Karapatan human rights workers, rights violations victims in Southern Mindanao region under attack

On April 26, 2015, at around 9:50 a.m., a man with military haircut wearing light fatigue shirt and short pants was walking back and forth the road, and would tiptoed to look over what was behind the gates of the Karapatan-Southern Mindanao Region office. At the time, those inside the office were Leonora Ricafort and son JaysonEduardo E. Regidor and sons Levie, Eduardo Jr. and Jhon Mark; Romnick Talara, wife “Jessa” and son Justin James; Aida Sanduman-Seisa, Primjun Oblianda-Cabatuan, andRoselyn Tausa (. Most of them are victims of human rights violations).They noticed the man because he passed through the road four times. On the 5th time, he stood at the side of the Karapatan office. He looked up to see what was inside the office. 


At around past 10 a.m., Eduardo Regidor Sr. opened one of the windows on the second floor of the office. He saw another man who went out of a neighbor’s apartment. The man, Eduardo said, was 5”6’ to 5”7’ tall, brown-skinned and slightly stout. Eduardo saw the man also making a call through his cellphone. He overheard the man saying, “Hello, PNP, yes, it’s near the house I am renting…Zero.” The distance between the apartment and the Karapatan office is about three meters. Eduardo told Leonora what he heard. He told Leonora he would go back to Brgy. Paquibato Proper, but he was advised against going home until it becomes clear what was going on.


Eduardo did not heed Leonora’s advice and went ahead with his plan. He and his three sons, Levie, Eduardo, Jr., and Jhon Mark, went out. They noticed the man who made the phone call. Meanwhile, the people inside the house noticed a woman whom they believed was also monitoring their office. An hour later, another man passed by the office, grinning and shaking his head.


While Eduardo and his sons were already at the corner of Lopez Jaena St. and Pag-asa Street, they saw three men armed with .45 caliber pistols. One of them told Eduardo and sons, “Aha, dito lang pala kayo nagtatago (So, you are hiding here.)” Eduardo and his sons were alarmed by the man’s statement. One of his sons immediately flagged down a taxi. They instructed the taxi driver to speed up. The three armed men also rode their individual motorcycles and tailed the taxi up to Matina Aplaya. At Matina Aplaya, the three armed men lost track of Eduardo and sons.


On April 27, at around 5:00 p.m., Aida, Roselyn and Primjun arrived at the Karapatan office. They saw two men who took a quick look at the office as they passed by. 


At past 7:00 p.m., Eduardo Regidor Sr. arrived at the office. A few minutes later, three men went to the gate beside the Karapatan office. Then they went to the office’s gate, saying “Ayo (Hello).” The men attempted to get in. One of the men, according to Aida, carried with him something that was wrapped with a towel, which Aida surmised was a gun. Aida and Roselyn said they knew that the men did not mean well because they refused to identify themselves and no one in the office knew them. When those inside the Karapatan office did not open the gate, one of the men pushed the gate, which had double locks. The two other men attempted to climb the concrete wall to get inside the compound. One of the men was the same person who, on April 26, at 10 a.m., was conducting surveillance in the Karapatan office.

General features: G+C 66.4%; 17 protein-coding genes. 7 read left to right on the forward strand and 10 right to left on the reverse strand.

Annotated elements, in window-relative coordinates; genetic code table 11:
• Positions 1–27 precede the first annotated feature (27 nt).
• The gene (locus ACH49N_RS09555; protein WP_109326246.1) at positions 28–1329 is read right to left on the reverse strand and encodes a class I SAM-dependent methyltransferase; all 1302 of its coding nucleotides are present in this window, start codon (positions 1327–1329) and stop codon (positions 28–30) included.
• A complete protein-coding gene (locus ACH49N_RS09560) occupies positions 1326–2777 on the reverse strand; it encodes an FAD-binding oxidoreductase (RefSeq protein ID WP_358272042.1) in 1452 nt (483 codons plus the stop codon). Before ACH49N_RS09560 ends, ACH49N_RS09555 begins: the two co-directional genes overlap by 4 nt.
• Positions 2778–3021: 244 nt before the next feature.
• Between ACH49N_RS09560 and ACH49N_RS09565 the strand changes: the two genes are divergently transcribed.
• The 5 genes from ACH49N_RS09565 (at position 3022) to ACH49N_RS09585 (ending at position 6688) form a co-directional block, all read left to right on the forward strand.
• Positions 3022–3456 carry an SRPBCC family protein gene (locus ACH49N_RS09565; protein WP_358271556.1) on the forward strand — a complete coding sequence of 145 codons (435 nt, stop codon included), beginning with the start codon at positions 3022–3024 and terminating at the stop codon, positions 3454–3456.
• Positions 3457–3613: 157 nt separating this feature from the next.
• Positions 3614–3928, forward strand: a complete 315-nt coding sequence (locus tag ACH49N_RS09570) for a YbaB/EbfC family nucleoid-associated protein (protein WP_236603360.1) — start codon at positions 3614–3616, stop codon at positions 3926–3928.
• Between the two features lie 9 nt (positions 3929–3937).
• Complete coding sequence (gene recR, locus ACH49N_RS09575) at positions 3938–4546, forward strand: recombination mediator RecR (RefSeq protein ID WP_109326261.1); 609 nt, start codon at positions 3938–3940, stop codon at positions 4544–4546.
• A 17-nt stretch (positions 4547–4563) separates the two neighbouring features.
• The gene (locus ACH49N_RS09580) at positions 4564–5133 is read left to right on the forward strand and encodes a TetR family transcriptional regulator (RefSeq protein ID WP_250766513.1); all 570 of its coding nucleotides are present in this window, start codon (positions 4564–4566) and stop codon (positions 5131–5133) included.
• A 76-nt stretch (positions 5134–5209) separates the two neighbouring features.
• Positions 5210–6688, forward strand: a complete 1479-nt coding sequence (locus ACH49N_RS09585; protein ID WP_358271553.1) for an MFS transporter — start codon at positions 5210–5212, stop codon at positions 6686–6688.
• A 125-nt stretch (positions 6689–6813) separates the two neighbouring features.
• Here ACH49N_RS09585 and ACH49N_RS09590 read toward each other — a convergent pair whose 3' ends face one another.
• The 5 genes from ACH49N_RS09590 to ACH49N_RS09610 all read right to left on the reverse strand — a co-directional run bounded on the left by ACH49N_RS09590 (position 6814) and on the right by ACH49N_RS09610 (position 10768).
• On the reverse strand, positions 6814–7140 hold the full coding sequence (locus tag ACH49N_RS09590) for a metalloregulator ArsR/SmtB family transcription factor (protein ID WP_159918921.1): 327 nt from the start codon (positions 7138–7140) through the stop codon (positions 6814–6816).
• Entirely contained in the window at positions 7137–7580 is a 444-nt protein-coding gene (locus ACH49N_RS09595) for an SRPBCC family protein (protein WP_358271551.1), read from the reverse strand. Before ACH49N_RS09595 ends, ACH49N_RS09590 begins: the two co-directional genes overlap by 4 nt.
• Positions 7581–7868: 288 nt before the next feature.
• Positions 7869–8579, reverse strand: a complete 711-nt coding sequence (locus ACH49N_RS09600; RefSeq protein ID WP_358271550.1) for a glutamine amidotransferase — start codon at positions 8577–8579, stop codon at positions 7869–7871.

The attempts of the men to barge into the Karapatan office stopped only when a Karapatan staff member called for police assistance and members of the media. Through a call to the hotline 911, the police responded and members of one of the radio stations, Radyo ni Juan. After the media and police interview, the police brought the Karapatan staff to the San Pedro Police Station to file a blotter report of the incident.


On April 28, a press conference was held at the Karapatan-SMR office from 9:00 a.m. to 12 noon, to denounce the incident. On the same day, the Commission on Human Rights also sent an investigation team to the Karapatan-SMR office, after it was reported by the Karapatan National Office to CHR National Office.


The human rights violations victims from Paquibato, Davao City and Bukidnon were under the sanctuary program of Karapatan’s Southern Mindanao Region chapter. The peasant leaders from Paquibato, Davao City and their relatives fled from their communities to seek the help of Karapatan on the trumped-up criminal charges against the peasant leaders and residents in the area and on the threats and harassment they experienced during the military operations of the 69th IBPA, which continue to this day. The military unit, under the 10th IDPA of Gen. Eduardo Año, is responsible for several cases of extrajudicial killing, forced evacuation, threats, harassment, among other rights violations. The unit was tagged as the Palparan battalion because its elements were trained and formerly under the command of The Butcher Ret. Maj. Gen. Jovito Palparan, who is responsible for the disappearances of several activists including two university students. Gen. Año, who was involved in the disappearance of peasant organizer Jonas Burgos, is leading the military operations in the region. The family of “Jessa,” who was raped by a member of the 84th IBPA in Bukidnon, also sought the help of Karapatan.


Karapatan leaders and staff members in the Southern Mindanao region are constantly under attack, as they experience surveillance, threats and harassment from the military. They are tagged by the military as “enemies of the State” and “front organizations of the communists.”


Karapatan attributes these violations to the intensification of military operations, especially in Mindanao where 60% of the total troops of the Armed Forces of the Philippines are deployed, under the counter-insurgency program Oplan Bayanihan.